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<nettime> on natures
kranenbu on Mon, 7 Oct 2002 17:57:55 +0200 (CEST)


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<nettime> on natures


On natures

Gerry Patrick Hemming, who signs Semper Fi / De Oppresso Liber, has some
good news. Genuine SEALS, LRRPS, Rangers, SOG  "have established websites
where citizens might inquire as to the veracity of the "war stories" told
in the bars and bistros in the 'Hoods.  And apparently, the SEAL vets have
great connections and can check out a "braggart" within 20 minutes while
you are on line or on the telephone!!"

The Seals have friends with connections to decide between data/not data,
we ordinary folk have to make do with programs who produce patterns, well
hopefully:

"We're trying to find patterns, to see that one set of conditions tends to
result in something else. We don't know why, and we don't need to, because
the answer is in the data."

This a programmer talking, a programmer and a sailor: Katori is writing a
program that crunches the measurements and creates a "wind profile number
an implied wind," a wind an implied boat can sail on, as sailing, so long
an intuitive art, has become a contest of technology:

"Sensors and strain gauges are tracking 200 different parameters every second and sending the
information across Craig McCraws OneWorld's LAN to its chase boats and
offices. Then the info gets dumped into a Microsoft SQL database, where
it's sifted to pinpoint the effects of sail and hardware experiments.
Unraveling all the input is, in the words of OneWorld engineer Richard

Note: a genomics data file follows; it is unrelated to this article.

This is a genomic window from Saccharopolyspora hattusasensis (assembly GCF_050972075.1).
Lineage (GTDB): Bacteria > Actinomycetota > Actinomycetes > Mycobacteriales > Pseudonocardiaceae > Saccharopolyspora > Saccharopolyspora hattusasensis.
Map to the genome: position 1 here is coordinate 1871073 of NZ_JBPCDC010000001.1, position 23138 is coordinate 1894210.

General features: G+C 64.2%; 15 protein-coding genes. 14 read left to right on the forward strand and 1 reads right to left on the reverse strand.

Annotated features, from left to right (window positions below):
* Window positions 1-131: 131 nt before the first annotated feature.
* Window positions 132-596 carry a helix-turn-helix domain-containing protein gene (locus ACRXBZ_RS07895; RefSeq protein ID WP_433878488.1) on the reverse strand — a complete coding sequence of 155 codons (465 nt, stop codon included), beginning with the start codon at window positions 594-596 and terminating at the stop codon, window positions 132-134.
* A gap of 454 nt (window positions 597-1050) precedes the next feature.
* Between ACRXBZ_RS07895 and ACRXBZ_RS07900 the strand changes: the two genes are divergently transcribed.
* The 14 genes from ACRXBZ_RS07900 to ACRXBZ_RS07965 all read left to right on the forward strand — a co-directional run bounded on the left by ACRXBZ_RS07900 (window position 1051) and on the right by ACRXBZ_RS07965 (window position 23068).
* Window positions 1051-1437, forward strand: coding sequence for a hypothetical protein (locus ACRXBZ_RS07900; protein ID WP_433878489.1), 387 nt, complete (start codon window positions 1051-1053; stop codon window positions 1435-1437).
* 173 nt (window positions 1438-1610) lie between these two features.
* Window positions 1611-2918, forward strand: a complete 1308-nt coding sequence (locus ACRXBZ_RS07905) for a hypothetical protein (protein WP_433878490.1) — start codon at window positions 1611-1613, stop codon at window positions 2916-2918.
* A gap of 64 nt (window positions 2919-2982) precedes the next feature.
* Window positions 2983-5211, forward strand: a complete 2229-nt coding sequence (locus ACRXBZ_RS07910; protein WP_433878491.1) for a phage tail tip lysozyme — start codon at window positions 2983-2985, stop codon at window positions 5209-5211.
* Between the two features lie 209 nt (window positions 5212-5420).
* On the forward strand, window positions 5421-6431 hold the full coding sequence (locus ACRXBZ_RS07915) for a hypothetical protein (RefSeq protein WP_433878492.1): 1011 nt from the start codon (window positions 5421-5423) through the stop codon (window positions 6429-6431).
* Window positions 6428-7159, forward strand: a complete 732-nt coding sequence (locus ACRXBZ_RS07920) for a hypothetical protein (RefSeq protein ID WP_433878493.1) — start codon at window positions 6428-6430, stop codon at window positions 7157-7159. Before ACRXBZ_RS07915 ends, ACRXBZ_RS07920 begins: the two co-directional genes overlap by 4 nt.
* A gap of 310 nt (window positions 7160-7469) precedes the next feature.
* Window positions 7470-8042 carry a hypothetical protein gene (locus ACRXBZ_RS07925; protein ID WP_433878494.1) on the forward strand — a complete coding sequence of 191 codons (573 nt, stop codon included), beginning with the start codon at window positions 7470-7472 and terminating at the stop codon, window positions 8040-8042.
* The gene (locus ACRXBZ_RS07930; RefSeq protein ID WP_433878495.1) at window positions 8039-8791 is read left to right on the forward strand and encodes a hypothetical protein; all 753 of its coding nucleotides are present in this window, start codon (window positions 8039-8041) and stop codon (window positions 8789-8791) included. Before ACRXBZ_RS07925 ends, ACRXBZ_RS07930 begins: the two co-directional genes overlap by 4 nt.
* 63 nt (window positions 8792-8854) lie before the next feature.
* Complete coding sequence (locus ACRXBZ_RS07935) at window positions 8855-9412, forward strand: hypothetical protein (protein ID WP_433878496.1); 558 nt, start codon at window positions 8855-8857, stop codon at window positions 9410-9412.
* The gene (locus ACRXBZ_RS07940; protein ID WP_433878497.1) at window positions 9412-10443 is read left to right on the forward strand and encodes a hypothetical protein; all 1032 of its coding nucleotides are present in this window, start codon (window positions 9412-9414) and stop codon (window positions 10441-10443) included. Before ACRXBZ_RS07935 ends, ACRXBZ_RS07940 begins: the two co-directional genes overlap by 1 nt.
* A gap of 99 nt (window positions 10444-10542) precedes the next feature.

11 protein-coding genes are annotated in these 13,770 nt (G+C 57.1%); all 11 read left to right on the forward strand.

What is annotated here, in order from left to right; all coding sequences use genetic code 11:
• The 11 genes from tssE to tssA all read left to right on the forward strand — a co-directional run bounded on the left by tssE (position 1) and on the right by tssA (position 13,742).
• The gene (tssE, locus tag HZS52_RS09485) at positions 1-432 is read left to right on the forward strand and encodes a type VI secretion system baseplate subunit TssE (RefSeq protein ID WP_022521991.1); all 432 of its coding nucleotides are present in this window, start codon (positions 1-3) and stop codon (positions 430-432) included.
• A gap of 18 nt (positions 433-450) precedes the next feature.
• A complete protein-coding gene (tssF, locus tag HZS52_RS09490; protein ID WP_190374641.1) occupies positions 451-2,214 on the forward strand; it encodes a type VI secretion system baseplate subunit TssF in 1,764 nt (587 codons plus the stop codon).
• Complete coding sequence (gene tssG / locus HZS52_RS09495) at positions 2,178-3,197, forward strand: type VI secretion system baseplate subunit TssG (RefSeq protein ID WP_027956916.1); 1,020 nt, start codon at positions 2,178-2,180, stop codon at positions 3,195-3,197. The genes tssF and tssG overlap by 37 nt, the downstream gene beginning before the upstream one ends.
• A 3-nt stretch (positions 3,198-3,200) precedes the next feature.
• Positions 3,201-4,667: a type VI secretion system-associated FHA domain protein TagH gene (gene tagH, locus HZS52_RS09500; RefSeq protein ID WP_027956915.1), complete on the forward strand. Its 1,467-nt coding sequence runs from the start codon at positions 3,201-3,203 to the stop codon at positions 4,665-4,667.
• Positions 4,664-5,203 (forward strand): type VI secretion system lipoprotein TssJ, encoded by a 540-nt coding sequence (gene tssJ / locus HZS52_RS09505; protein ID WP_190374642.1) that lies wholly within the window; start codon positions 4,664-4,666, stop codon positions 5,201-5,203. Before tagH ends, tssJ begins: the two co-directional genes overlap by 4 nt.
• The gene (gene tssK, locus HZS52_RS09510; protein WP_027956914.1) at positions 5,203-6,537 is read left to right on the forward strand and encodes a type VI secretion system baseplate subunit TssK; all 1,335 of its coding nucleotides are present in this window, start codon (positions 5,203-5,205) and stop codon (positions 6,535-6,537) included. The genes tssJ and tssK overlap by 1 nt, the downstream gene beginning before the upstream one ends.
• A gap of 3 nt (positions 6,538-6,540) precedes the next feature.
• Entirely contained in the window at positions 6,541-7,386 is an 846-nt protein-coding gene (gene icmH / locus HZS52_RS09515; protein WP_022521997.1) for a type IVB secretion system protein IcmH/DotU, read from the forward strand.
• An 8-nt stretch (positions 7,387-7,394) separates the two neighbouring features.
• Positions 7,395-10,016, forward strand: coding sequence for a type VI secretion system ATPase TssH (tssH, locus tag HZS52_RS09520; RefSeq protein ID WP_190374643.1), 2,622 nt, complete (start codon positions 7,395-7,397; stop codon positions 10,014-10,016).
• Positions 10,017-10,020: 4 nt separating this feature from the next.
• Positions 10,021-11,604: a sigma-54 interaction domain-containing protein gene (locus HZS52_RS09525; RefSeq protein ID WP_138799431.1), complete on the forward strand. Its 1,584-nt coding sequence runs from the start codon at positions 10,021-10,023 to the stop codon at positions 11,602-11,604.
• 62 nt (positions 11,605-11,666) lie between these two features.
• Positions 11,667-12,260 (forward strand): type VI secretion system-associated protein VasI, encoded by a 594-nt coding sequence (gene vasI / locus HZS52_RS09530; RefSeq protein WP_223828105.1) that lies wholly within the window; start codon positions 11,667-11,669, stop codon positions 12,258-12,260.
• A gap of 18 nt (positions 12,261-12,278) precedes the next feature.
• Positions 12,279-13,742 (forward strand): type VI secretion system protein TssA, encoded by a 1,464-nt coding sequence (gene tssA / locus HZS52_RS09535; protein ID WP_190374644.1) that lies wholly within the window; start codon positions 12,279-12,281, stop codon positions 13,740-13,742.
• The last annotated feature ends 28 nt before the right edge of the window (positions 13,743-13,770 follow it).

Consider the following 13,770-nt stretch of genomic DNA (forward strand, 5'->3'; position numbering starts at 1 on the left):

Karn, "nearly impossible." And  that's not all: every day for the past two
years, five OneWorld weather boats have headed out into the Gulf to
harvest data."

What is the greatest liability on board of such a boat? Human capacity for
interpretation, deciding between data/not data while sailing a ship.

Indeed, the biggest point of failure in today's defense systems  is the
human being, "human capabilities are fair game for augmentation", says
researcher Joseph Bielitzki of DARPA's Defense Sciences Office,"and
sleep- and the consequences of a lack of it  constitute an obvious
starting point for this work". One of the methods include even prompting
the brain to produce additional connections between brain cells, according
to Bielizki.

In On Dreams, Aristotle draws the conclusion that the dream is a sort of
presentation, and, more particularly, one which occurs in sleep: "The
dream proper is a presentation based on the movement of sense impressions, when
such presentation occurs during sleep, taking sleep in the strict sense of
the term."

This is the realm where you can dream that you stepped into a bullet when
it was only a beam. And you wake and thought you stepped into a beam, but,
well, it is a bullet. It is the most promising audio advance in years, and
it's coming this fall, Suzanne Kantra Kirschner, writes: Hypersonic
speakers. The key is frequency: "The ultrasonic speakers create sound at
more than 20,000 cycles per second, a rate high enough to keep in a
focused beam and beyond the range of human hearing. As the waves disperse,
properties of the air cause them to break into three additional
frequencies, one of which you can hear. This sonic frequency gets trapped
within the other three, so it stays within the ultrasonic cone to create
directional audio."

Step into the beam, you step into a bullet.

Step into a bullet, you step into an equasion.

Researchers at MIT Media Lab's Center for Bits and Atoms have used a